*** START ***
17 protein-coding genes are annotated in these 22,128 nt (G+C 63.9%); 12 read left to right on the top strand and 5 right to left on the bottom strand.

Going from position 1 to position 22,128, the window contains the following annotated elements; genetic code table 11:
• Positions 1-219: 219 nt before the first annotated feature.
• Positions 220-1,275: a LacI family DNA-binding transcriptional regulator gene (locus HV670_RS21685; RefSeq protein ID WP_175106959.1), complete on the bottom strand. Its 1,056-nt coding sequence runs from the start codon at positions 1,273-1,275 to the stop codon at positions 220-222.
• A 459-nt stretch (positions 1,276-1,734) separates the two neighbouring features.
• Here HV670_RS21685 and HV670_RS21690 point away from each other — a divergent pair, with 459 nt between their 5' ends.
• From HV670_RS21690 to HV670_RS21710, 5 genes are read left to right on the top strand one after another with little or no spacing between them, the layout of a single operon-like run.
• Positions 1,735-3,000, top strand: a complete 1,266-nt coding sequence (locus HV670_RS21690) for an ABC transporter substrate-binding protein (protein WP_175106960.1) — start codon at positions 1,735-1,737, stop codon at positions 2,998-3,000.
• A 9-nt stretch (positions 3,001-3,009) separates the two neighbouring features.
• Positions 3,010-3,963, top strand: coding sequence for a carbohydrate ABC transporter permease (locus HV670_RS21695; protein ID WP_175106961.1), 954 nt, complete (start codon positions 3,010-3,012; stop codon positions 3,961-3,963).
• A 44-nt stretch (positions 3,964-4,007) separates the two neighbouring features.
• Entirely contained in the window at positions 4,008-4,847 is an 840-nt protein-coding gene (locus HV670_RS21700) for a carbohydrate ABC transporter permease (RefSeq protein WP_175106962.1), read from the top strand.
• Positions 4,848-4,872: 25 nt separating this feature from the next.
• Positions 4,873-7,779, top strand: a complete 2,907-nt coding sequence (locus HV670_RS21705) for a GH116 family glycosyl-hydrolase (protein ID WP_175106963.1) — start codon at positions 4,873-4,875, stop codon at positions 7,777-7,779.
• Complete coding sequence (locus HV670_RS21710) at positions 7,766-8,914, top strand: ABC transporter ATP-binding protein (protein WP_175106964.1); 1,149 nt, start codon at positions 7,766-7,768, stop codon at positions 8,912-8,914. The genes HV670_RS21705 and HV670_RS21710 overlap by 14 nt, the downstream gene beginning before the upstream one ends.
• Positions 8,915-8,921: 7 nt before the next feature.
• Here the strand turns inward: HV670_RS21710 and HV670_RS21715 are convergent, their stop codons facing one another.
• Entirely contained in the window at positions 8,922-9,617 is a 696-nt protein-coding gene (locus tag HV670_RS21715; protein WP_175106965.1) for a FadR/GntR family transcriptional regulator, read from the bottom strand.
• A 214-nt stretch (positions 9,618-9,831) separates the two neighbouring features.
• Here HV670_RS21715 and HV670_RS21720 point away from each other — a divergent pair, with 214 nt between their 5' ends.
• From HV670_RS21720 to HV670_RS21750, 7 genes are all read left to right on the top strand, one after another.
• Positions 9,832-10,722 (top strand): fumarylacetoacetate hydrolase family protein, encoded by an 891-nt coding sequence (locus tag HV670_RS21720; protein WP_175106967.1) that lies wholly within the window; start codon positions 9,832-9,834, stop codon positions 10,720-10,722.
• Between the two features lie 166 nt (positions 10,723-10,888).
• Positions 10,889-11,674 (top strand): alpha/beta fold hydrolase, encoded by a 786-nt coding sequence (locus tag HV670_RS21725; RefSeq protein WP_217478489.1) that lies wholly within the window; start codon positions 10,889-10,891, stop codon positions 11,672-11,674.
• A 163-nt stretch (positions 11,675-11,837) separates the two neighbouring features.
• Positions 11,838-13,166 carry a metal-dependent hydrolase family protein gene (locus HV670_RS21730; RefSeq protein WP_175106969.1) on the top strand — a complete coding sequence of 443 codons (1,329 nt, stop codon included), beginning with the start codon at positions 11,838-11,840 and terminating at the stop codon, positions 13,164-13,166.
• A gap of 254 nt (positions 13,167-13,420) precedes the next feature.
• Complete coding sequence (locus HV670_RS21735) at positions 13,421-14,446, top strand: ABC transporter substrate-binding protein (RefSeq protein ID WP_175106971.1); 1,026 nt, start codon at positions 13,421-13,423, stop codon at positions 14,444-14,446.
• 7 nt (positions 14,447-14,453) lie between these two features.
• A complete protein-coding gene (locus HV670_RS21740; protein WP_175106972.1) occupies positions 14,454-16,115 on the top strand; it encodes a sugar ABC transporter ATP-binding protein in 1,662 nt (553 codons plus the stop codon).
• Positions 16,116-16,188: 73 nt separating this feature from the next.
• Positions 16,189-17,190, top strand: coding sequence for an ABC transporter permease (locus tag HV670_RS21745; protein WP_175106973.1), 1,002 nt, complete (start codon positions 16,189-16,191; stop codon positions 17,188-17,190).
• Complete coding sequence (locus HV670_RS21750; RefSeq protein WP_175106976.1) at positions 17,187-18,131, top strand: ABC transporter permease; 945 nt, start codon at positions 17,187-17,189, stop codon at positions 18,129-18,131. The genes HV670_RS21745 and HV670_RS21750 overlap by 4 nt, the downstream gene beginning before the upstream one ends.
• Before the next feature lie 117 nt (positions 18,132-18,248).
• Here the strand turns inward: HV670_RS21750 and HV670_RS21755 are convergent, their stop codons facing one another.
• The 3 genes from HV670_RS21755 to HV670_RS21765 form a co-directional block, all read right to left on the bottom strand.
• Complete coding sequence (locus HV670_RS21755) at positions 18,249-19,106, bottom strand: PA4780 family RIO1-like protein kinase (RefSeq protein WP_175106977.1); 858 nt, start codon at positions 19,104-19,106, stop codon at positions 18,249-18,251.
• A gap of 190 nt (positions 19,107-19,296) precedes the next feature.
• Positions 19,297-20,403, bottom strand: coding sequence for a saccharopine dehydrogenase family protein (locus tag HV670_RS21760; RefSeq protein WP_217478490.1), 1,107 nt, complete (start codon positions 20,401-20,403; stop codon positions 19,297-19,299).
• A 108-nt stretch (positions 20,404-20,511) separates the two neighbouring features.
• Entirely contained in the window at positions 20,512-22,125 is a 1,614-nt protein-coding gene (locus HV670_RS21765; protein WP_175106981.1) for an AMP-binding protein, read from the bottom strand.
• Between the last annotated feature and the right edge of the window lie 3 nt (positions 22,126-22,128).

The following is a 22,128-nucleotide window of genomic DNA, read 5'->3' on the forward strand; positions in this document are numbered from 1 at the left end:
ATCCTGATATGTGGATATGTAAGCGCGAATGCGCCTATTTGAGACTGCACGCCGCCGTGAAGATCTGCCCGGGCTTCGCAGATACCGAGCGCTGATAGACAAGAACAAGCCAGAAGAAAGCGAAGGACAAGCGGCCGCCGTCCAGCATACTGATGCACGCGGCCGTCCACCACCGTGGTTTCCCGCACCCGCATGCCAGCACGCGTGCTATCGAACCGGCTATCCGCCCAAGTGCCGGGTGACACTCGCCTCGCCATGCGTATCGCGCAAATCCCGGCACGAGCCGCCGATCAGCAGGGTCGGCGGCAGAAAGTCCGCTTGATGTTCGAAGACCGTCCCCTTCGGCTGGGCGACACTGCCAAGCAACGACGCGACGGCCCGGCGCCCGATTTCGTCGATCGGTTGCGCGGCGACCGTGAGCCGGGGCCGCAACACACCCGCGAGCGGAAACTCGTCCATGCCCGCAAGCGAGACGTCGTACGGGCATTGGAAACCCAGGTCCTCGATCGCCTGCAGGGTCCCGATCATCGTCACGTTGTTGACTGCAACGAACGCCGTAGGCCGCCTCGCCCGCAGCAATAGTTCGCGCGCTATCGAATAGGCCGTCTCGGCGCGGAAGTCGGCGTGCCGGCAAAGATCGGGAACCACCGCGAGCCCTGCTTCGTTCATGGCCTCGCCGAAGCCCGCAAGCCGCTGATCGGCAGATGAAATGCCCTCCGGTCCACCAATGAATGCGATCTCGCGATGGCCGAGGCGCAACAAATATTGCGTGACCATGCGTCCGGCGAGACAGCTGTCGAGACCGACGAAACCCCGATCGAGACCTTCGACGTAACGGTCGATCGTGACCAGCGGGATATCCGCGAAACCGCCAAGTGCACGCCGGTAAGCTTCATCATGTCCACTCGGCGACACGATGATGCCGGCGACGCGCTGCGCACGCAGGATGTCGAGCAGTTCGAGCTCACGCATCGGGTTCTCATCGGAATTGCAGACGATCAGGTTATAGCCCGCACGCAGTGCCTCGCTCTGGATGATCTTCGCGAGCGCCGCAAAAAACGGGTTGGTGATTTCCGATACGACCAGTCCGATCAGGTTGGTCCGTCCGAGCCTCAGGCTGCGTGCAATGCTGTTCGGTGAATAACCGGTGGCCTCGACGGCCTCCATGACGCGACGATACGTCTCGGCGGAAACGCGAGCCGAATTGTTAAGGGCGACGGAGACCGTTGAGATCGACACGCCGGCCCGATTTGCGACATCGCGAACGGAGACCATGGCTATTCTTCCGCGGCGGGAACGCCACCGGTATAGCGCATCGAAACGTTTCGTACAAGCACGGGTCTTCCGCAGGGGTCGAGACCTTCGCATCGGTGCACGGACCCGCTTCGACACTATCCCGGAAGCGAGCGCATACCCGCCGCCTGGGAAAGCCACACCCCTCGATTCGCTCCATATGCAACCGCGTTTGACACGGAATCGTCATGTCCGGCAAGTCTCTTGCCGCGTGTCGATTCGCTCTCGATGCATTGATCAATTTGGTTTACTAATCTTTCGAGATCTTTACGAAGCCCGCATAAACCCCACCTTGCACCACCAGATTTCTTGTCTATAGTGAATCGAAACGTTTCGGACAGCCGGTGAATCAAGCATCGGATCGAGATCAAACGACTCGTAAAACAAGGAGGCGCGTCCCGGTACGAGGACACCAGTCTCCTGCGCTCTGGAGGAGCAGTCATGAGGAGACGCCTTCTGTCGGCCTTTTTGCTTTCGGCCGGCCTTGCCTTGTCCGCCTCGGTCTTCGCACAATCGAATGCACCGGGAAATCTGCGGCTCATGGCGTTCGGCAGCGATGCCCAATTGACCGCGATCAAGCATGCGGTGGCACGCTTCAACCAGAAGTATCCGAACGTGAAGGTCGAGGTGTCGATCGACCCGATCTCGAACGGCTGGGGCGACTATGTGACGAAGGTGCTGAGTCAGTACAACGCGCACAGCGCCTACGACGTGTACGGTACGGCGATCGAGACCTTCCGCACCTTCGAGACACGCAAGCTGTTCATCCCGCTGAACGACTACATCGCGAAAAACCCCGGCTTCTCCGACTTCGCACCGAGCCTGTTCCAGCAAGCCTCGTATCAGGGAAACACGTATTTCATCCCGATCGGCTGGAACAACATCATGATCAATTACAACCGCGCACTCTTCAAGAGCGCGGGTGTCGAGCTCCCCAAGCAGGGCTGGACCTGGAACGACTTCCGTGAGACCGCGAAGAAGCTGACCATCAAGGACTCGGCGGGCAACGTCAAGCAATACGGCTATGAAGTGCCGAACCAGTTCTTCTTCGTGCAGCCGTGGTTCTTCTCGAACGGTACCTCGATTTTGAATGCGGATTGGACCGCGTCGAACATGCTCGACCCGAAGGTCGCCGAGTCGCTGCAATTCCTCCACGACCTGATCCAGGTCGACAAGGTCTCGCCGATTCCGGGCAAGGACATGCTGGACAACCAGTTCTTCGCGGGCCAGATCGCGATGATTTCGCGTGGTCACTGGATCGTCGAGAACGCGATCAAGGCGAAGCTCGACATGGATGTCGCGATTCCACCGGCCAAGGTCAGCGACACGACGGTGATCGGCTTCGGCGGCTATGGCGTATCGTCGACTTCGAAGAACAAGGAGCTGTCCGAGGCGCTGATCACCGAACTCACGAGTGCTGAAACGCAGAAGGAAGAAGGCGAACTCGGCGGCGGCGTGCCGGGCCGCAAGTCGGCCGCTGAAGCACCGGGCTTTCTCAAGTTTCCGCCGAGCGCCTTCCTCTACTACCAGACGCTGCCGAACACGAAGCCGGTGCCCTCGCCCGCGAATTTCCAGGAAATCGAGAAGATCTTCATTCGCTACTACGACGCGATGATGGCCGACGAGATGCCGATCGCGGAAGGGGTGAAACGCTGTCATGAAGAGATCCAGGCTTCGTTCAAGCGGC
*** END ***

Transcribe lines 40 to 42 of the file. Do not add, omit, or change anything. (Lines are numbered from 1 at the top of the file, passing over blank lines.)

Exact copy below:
• A 108-nt stretch (positions 20,404-20,511) separates the two neighbouring features.
• Entirely contained in the window at positions 20,512-22,125 is a 1,614-nt protein-coding gene (locus HV670_RS21765; protein WP_175106981.1) for an AMP-binding protein, read from the bottom strand.
• Between the last annotated feature and the right edge of the window lie 3 nt (positions 22,126-22,128).